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150 attend special event marking re-opening of Holocaust Education Centre

ByBERNIE BELLAN On January 25 approximately 150 individuals were in attendance at the Asper Campus for the reopening of the Holocaust Education Centre.
As Jewish Heritage Centre of Western Canada Executive Director Belle Jarniewski noted in her opening remarks to the audience gathered in the Berney Theatre for the event, “the museum’s very existence is thanks to the efforts of Holocaust survivors themselves who contributed to the original Holocaust Education Centre 25 years ago” when the Campus first opened.
Today, Belle noted, “the memory of the Holocaust is under siege…Survivors of the Holocaust,” of whom some 1500 – the vast majority of whom are at least in their nineties now – settled in Winnipeg after the war. (The names of all those Holocaust survivors are displayed on one of the walls of the newly renovated museum, as John Longhurst explains in the adjoining article.)
Another component of the museum, Belle added, are displays focusing on the history of anti-Semitism in Canada, beginning from the 1920s to the present day.
Jewish Federation of Winnipeg President Gutstavo Zentner, while looking out at the audience, remarked that he was “thrilled to see so many young people here tonight. I hope they put to good use the touch screens in the Holocaust Education Centre.”
Special guest speaker Irwin Cotler, Canada’s Special Envoy on Preserving Holocaust Remembrance and Combatting Antisemitism, who was in Israel on January 25, had recorded a 20-minute message for audience members, which was played on a large screen.
In noting the significance of the reopening of the HEC this particular week, Cotler observed that January 25, 1945 was a very important date in history for two reasons: It was on that date 78 years ago that Auschwitz was liberated, but it was also on January 25, 1945 that Swedish diplomat Raoul Wallenberg was arrested and disappeared in Budapest – but not before he had helped to save over 100,000 Hungarian Jews from death camps.
Cotler went on to enumerate a number of lessons to be learned from the Holocaust, including that, “the abiding universal lesson to be acted upon, wherever we are, is that we are each the guarantors of each other’s humanity.”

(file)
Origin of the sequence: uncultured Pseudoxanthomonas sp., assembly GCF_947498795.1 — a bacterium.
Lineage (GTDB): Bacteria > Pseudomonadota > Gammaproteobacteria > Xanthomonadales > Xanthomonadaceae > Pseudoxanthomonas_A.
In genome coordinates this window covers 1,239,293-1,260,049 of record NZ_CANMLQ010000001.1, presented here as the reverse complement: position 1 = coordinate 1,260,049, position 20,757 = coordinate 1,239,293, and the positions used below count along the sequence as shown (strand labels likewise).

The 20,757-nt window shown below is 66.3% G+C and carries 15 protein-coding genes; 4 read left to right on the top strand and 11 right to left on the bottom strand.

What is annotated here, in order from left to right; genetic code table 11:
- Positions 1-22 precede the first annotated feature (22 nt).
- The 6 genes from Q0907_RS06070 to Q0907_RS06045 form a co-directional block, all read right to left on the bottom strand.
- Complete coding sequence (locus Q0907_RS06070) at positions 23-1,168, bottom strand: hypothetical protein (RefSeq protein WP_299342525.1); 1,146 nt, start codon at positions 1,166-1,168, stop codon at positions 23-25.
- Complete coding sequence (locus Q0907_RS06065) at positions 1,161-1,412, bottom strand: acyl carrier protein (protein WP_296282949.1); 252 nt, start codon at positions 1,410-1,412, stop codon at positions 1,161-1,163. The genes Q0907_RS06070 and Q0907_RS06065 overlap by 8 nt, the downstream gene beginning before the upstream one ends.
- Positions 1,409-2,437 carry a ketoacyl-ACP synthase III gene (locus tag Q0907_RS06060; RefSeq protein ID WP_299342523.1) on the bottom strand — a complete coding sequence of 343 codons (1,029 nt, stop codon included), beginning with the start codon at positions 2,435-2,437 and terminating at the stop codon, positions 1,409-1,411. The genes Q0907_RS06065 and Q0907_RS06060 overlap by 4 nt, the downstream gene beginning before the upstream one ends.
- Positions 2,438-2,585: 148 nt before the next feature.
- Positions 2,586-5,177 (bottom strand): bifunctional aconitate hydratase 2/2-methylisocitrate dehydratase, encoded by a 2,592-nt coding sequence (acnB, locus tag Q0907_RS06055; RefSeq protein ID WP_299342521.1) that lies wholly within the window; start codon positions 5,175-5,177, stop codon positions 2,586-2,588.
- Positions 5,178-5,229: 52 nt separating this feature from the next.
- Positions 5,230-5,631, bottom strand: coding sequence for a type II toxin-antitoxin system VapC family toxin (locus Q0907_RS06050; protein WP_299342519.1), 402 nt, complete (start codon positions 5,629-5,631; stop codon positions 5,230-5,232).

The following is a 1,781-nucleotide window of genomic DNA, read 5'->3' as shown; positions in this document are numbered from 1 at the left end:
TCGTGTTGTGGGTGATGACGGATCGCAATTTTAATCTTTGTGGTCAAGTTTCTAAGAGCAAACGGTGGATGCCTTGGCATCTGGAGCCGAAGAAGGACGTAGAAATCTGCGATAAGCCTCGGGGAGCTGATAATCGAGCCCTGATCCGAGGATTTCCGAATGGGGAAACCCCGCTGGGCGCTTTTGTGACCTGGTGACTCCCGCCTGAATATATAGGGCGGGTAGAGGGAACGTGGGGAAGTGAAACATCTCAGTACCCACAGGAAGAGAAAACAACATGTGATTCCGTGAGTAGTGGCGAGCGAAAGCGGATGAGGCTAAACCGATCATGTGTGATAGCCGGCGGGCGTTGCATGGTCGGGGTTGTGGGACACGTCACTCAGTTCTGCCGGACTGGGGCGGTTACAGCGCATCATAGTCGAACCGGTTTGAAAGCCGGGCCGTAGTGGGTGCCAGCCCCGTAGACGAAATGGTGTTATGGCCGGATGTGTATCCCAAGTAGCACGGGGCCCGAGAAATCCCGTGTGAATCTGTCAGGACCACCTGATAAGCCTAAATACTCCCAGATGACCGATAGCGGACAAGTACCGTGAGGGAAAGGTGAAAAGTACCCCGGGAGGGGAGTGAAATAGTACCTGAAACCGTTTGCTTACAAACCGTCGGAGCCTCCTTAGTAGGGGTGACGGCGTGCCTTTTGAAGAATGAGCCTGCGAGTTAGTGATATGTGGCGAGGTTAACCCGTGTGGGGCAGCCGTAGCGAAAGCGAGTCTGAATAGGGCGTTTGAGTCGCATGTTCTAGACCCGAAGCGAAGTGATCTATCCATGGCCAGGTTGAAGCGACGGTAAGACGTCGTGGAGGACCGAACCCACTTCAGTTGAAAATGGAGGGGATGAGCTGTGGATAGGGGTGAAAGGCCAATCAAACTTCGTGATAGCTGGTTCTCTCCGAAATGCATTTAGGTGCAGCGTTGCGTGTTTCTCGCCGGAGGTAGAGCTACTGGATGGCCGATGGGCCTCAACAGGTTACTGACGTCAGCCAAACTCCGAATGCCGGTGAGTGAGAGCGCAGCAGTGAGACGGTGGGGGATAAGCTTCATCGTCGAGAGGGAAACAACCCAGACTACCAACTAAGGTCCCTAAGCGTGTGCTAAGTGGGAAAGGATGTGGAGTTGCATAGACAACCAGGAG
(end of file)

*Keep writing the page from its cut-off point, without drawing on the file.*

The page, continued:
The second lesson, Cotler stated, is that “the Holocaust was a paradigm for radical people and anti-Semitism is a paradigm for radical hate.”
“As we meet on the 75th anniversary of the liberation of Auschwitz,” Cotler said, “let us remember that 1.3 million people were deported to Auschwitz, but 1.1 million of those were

ews. Jews were murdered at Auschwitz because of anti-Semitism but anti-Semitism did not die at Auschwitz. It remains the bloody canary in the mineshaft of global evil.”
The third lesson is the danger of “state sanctioned incitement to hate and genocide.”
The fourth lesson is “the proliferation of Holocaust denial.” Cotler referred specifically to the trope in recent years of accusing Jews of “manufacturing the Covid virus and profiting from it” as a manifestation of an outgrowth of Holocaust denial.
“Fifth is the danger of silence in the face of evil,” Cotler said. “Silence means coming down on the sound of the oppressor, not on the side of the victim.”
“Number six is the danger of indifference and inaction – as in the example of the Tutsis” (in Rwanda). “What makes the Holocaust and other genocides so unspeakable are not just the atrocities themselves, it is that this could have been prevented. Nobody could say ‘we did not know.’ We knew but we didn’t act.”
What one person, Raoul Wallenberg, did, in saving 100,000 lives, “the whole international community did not,” Cotler observed.